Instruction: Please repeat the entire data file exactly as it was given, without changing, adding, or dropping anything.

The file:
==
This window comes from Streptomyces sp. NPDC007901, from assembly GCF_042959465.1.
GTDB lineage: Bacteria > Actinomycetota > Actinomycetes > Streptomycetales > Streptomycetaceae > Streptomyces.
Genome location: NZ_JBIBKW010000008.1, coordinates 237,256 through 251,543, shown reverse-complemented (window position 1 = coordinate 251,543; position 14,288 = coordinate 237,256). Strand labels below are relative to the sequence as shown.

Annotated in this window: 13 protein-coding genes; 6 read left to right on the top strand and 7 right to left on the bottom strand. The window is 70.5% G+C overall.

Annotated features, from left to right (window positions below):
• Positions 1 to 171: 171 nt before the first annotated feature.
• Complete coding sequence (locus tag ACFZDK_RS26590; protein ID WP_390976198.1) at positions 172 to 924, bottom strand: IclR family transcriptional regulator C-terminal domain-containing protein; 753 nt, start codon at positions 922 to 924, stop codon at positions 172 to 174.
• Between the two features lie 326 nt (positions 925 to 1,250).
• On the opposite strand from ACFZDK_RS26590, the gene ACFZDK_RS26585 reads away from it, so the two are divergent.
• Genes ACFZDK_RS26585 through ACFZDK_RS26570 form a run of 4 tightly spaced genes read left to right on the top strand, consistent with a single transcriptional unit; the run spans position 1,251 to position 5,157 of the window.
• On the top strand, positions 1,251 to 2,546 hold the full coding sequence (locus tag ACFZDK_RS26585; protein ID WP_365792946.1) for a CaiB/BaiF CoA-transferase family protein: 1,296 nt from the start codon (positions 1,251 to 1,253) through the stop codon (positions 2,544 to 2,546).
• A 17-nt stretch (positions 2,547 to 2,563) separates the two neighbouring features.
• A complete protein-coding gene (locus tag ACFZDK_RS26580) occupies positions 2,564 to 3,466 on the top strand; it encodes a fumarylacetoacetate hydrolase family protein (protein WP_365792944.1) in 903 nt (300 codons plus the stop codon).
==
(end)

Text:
This window comes from Streptomyces sp. NPDC007901, from assembly GCF_042959465.1.
GTDB lineage: Bacteria > Actinomycetota > Actinomycetes > Streptomycetales > Streptomycetaceae > Streptomyces.
Genome location: NZ_JBIBKW010000008.1, coordinates 237,256 through 251,543, shown reverse-complemented (window position 1 = coordinate 251,543; position 14,288 = coordinate 237,256). Strand labels below are relative to the sequence as shown.

Annotated in this window: 13 protein-coding genes; 6 read left to right on the top strand and 7 right to left on the bottom strand. The window is 70.5% G+C overall.

Annotated features, from left to right (window positions below):
• Positions 1 to 171: 171 nt before the first annotated feature.
• Complete coding sequence (locus tag ACFZDK_RS26590; protein ID WP_390976198.1) at positions 172 to 924, bottom strand: IclR family transcriptional regulator C-terminal domain-containing protein; 753 nt, start codon at positions 922 to 924, stop codon at positions 172 to 174.
• Between the two features lie 326 nt (positions 925 to 1,250).
• On the opposite strand from ACFZDK_RS26590, the gene ACFZDK_RS26585 reads away from it, so the two are divergent.
• Genes ACFZDK_RS26585 through ACFZDK_RS26570 form a run of 4 tightly spaced genes read left to right on the top strand, consistent with a single transcriptional unit; the run spans position 1,251 to position 5,157 of the window.
• On the top strand, positions 1,251 to 2,546 hold the full coding sequence (locus tag ACFZDK_RS26585; protein ID WP_365792946.1) for a CaiB/BaiF CoA-transferase family protein: 1,296 nt from the start codon (positions 1,251 to 1,253) through the stop codon (positions 2,544 to 2,546).
• A 17-nt stretch (positions 2,547 to 2,563) separates the two neighbouring features.
• A complete protein-coding gene (locus tag ACFZDK_RS26580) occupies positions 2,564 to 3,466 on the top strand; it encodes a fumarylacetoacetate hydrolase family protein (protein WP_365792944.1) in 903 nt (300 codons plus the stop codon).